Sri Lanka A 281 for 9 (Onions 4-20) v England Lions
There have been several accusations made of England's dealing with fast bowlers: they clone them, they burn them out, they turn them into machines and they ruin them. But the performances of the trio of Lions seamers that collected six wickets on the opening day in Dambulla suggest such opinions may need to be reconsidered.
On the flattest pitch of the tour, with England Lions picking three spinners, Graham Onions, Chris Woakes and Liam Plunkett produced a display of unwavering discipline. Onions and Woakes sent down 29 overs for only 48 runs between them and Plunkett conceded fewer than 2.5 an over. After 14 overs of the opening hour, Sri Lanka A were 19 for 1 and had only made 66 in the 32 overs by lunch.
It strangled the hosts to the extent that when they felt they could gain relief against the spinners they made mistakes. The Lions spinners proved expensive but Sri Lanka A sold them cheap dismissals and surrendered what had the potential for a first day of domination.
For 20 minutes in the second hour after lunch, England lost control for the first time in the series. A burst of boundaries put Sri Lanka A in a strong position, one they would have anticipated in such favourable batting conditions having won the toss. Then Bhanuka Rajapaksa looked a gift horse in the mouth. After Simon Kerrigan was hit for six over long-on, Graham Onions was stationed back on the boundary. A second attempt at clearing the rope went 20 yards shorter and Onions gleefully claimed the catch.
It was the second instance of naive batting. Onions bowled a bumper, which Dimuth Karunaratne hooked comfortably for four, after which a scout went back at deep-square leg. The very next ball, a second bumper was top-edged to Scott Borthwick at long leg. Mindless.
Rajapaksa, 22 years old and with only 26 first-class matches to his name, could be somewhat forgiven getting drunk on the freedom to accumulate runs after his strangulation for 0 and 20 in Pallekele. But Karunaratne is one of Sri Lanka's Test openers, fresh from the tour of Bangladesh. He was Onions' second wicket, following what is becoming a customary early scalp, this time not until the second over and what looked like the only wicket of the morning before Borthwick took a return catch on the stroke of lunch, Madawa Warnapura tapping a full toss back to him.
Without that second dismissal, the turgid morning would have been a sound result for Sri Lanka A after their top-order capitulations in Pallekele. But when little progress is made, cheap wickets are a bigger blow.
Rajapaksa had found good rhythm. Consecutive cover drives off Plunkett, his sixth and seventh fours - the first the best piece of timing of the day to a ball only slightly fuller than a good length - brought him fifty in 53 balls, which included consecutive sixes off Borthwick, who also dismissed Chaturanga de Silva to a delivery that turned and bounced just enough to produce a bat-pad chance to Jonny Bairstow.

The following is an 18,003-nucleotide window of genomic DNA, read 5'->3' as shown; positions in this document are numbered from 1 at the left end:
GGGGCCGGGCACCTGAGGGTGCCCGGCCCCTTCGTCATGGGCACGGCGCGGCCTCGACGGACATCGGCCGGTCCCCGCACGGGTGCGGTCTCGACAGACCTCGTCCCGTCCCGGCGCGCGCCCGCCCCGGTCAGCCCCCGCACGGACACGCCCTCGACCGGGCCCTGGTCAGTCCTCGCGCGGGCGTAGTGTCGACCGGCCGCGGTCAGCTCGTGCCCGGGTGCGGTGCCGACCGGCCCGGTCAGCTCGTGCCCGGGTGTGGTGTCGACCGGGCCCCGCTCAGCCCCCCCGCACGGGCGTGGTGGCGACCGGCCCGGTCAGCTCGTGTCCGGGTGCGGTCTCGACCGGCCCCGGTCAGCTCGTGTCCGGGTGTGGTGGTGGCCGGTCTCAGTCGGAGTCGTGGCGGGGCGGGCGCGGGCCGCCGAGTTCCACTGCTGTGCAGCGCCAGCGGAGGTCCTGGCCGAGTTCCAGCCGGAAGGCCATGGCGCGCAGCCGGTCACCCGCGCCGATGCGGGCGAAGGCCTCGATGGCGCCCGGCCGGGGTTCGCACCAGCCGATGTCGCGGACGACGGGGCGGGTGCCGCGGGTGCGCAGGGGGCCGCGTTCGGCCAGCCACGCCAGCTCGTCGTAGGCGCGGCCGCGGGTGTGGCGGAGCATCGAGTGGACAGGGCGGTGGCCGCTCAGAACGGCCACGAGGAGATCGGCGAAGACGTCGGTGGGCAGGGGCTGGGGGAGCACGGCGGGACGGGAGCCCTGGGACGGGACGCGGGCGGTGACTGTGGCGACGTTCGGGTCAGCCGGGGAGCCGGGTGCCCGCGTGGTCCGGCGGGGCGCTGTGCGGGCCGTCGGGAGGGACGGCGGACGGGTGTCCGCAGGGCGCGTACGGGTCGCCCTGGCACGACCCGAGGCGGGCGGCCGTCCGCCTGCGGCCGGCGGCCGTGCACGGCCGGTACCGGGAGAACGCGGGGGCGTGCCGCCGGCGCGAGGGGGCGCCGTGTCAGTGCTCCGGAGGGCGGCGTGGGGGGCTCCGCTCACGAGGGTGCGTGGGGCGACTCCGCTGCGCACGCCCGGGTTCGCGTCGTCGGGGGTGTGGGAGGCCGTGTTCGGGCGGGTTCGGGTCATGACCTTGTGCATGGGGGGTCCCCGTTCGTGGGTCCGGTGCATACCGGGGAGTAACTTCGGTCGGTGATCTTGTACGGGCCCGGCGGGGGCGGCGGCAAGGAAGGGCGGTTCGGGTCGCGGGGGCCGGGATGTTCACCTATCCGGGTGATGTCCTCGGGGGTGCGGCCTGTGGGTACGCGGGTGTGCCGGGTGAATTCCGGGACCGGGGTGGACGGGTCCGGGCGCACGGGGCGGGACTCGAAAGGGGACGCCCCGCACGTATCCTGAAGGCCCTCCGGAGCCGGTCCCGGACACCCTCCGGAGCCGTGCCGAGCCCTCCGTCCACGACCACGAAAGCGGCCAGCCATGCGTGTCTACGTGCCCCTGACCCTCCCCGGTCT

The freebie from Rajapaksa gave Plunkett the chance to bowl at a fresh batsman. He steamed in with a ball more than 50 overs old and produced a fiery spell.
First picked for international cricket as 20-year-old, Plunkett was back on the outside two years later after nine mediocre Tests. England didn't want him and then he left his home county, Durham, after 12 years and back-to-back County Championships. A talent picked too soon by England was sliding away.
A new beginning was sought and the slightly thicker air of Yorkshire allowed Plunkett the chance to earn his way back. An incredibly hard-worker, he won the right to be picked regularly by his new county and on the England Lions tour of Sri Lanka he is now emerging as a potential international bowler once again.
Fitter, stronger and quicker, Plunkett now delivers spells of above 85mph, hitting the pitch hard and generating bounce. He was sharp in the opening match of this series and found the crucial breakthrough on day four. Here he assumed the enforcer role in the absence of Tymal Mills - left out for Kerrigan - and worked Niroshan Dickwella over with the short ball before getting a delivery to bounce a touch and take the edge through to Bairstow.
Plunkett and Woakes have looked candidates for Test selection so far on this tour, with Woakes' batting giving him an edge. Kevin Shine, the ECB's lead bowling coach, also suggested that Woakes' bowling has improved in the short time since his Test debut last September. Here he had Roshen Silva caught behind for 73 to the second new ball to reward his fine day and cap England Lions's excellent opening to this second rubber.